“Crimes against children occur across every socio-economic, religious, ethnic, sexual orientation, and racial demographic in this country. I ask the community to demand that schools provide prevention education for their children. I ask society to recognize that if we empower children to recognize and stop inappropriate behaviors than we will not have another #MeToo movement. As a society we tend to take the easy route and focus on the few perpetrators we’ve caught but we really need to be addressing the vulnerability that allows them to have so many victims. There is currently no government funding for child abuse prevention for children and I ask politicians to fund prevention education for every child.”
I had the pleasure to interview Erin Runnion. Erin is the Founding Director of The Joyful Child Foundation — In Memory of Samantha Runnion, (TJCF) a nonprofit organization dedicated to preventing crimes against children through programs that educate, empower, and unite families and communities.
As Co-Founder of The Joyful Child Foundation as well as The Surviving Parents Coalition (SPC), and a member of the Board of Directors for the National Associ- ation to PROTECT Children, Erin has become a highly respected spokesperson, spreading her message in frequent media appearances, keynote addresses, and presentations for both government and private organizations. She has re- ceived numerous awards including The National Center for Missing and Exploit- ed Children’s Hope Award; A Certificate of Valor from The U.S. Department of Justice; People Magazine’s Heroes Among Us Award; and Redbook Magazine’s Mothers and Shakers honor.
In an effort to reach every child with safety education, Erin developed a train- the-trainers Ambassador program for adult education for child protection, and the BRAVE Programs with a comprehensive Kindergarten — 12th grade supple- mental physical education and health curriculum with ten personal safety and life-skills lessons as well as 90-minute workshops for community-based agencies. Erin delivers an inspiring message of hope and courage that motivates audienc- es to be a part of the solution to stop crimes against children.
Samantha was kidnapped and murdered in the summer of 2002. Erin is dedicated to ensuring Samantha’s tragic death continue to be a catalyst to engage adults in our collective responsibility in protecting our nation’s children. Samantha’s motto was, “Be Brave.”
Thank you so much for joining us! What is your “backstory”?
In July, 2002, my daughter, Samantha Runnion, was playing with a friend about 30 yards from our front door when a man pulled up in his car, got out, and asked the girls if they would help him find his lost puppy. He rushed at Samantha and picked her up. She kicked, screamed, and finally, yelled to her friend to go tell her Grandma as he threw her into the backseat. Her lifeless little body was found by a hiker on a trail nearly 60 miles away the next afternoon. The Orange County Sheriff’s Department led a multi-agency investigation drawing on local, state, and federal resources. The perpetrator was arrested four days later. After three years, he was convicted on all counts by a jury and sentenced to death. In the meantime, with the support of my family, friends, and thousands of generous contributions of sympathy, I started The Joyful Child Foundation to honor Samantha by developing and supporting programs that protect and cultivate children’s joy and safety. We have been providing prevention education to children and parents throughout southern California for over fifteen years.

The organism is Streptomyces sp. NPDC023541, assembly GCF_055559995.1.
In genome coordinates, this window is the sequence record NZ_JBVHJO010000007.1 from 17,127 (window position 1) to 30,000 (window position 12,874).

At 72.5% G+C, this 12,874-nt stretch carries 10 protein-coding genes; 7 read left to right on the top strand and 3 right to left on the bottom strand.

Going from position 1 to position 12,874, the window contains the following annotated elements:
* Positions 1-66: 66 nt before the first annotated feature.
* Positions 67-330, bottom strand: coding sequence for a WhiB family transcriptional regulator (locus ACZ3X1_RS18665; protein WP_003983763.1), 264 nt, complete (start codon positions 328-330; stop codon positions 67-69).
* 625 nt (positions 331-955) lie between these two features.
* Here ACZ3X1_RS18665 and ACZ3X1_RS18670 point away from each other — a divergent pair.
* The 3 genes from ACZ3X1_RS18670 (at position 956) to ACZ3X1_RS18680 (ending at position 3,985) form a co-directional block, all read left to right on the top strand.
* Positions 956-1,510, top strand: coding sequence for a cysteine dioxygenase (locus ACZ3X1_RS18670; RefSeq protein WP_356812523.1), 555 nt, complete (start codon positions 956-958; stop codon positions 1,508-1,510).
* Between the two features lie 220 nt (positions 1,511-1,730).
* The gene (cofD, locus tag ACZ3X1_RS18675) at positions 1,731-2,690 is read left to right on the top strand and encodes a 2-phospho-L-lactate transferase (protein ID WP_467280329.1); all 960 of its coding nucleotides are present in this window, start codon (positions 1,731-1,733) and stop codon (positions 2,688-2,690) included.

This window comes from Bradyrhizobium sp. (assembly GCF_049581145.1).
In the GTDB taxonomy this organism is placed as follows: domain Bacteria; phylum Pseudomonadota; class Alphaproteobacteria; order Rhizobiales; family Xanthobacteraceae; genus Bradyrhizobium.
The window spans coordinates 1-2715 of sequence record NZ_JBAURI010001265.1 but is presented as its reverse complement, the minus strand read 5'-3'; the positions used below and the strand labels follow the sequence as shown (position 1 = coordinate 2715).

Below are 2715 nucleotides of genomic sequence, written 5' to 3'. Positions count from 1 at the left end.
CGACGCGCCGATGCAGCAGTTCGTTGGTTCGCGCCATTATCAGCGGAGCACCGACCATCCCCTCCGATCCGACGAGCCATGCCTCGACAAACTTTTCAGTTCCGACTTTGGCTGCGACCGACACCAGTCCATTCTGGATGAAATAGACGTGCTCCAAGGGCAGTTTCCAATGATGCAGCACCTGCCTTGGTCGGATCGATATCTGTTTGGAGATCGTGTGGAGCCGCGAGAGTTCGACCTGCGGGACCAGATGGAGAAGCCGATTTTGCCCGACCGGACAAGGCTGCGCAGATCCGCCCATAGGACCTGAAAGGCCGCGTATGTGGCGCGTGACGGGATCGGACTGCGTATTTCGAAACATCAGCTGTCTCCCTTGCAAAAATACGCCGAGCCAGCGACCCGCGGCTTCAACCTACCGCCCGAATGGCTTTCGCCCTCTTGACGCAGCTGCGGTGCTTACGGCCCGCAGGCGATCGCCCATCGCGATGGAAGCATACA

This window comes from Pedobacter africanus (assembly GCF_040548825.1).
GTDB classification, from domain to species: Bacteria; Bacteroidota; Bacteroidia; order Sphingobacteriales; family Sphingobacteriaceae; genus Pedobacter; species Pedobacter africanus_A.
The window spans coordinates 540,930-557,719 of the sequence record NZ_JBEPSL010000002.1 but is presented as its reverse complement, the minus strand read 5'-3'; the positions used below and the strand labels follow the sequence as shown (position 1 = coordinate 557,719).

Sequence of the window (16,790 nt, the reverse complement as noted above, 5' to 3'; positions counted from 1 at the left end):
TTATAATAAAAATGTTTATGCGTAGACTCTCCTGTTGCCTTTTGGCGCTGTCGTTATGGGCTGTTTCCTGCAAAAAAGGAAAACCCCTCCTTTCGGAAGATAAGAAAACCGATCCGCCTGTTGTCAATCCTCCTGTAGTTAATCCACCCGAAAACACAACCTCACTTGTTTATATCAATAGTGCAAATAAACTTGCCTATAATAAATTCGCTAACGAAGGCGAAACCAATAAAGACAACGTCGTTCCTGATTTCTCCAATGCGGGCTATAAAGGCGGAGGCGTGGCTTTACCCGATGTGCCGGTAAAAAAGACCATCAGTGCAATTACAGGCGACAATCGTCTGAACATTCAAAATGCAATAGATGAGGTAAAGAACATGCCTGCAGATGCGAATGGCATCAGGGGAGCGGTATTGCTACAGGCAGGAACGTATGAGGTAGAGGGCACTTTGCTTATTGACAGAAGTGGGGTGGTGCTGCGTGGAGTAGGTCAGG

Can you tell me about the most interesting projects you are working on now?
The Joyful Child launched our BRAVE Initiative in September 2013 with the goal to reach every child and family with positive safety education. The BRAVE Initiative includes a comprehensive BRAVE Curriculum for grades K-6 with BRAVE Teacher Training and a community-partner model that allows us to offer BRAVE Workshops for children, teens, and parents living in high-risk circumstances such as emergency shelters. Our latest project is a new multi-media model with short BRAVE videos for every week of the year. We impact 10,000 students a year because of individual donations and most of our revenue comes from our annual gala, The Joyful Feast, to be held on September 29th at the Fashion Island Hotel in Newport Beach.
So how exactly does your organization help people?
The Joyful Child’s BRAVE Programs cultivate a child’s instinctual response to recognize, avoid, and if necessary, physically defend themselves against violence of all kinds. We also train volunteers to provide BRAVE Parent Presentations that empower parents with tips and tools for communicating with their children effectively about safety, and how to recognize and respond to potentially predatory grooming or other problematic behaviors that put children at risk of victimization.
Can you tell me a story about a person that you helped?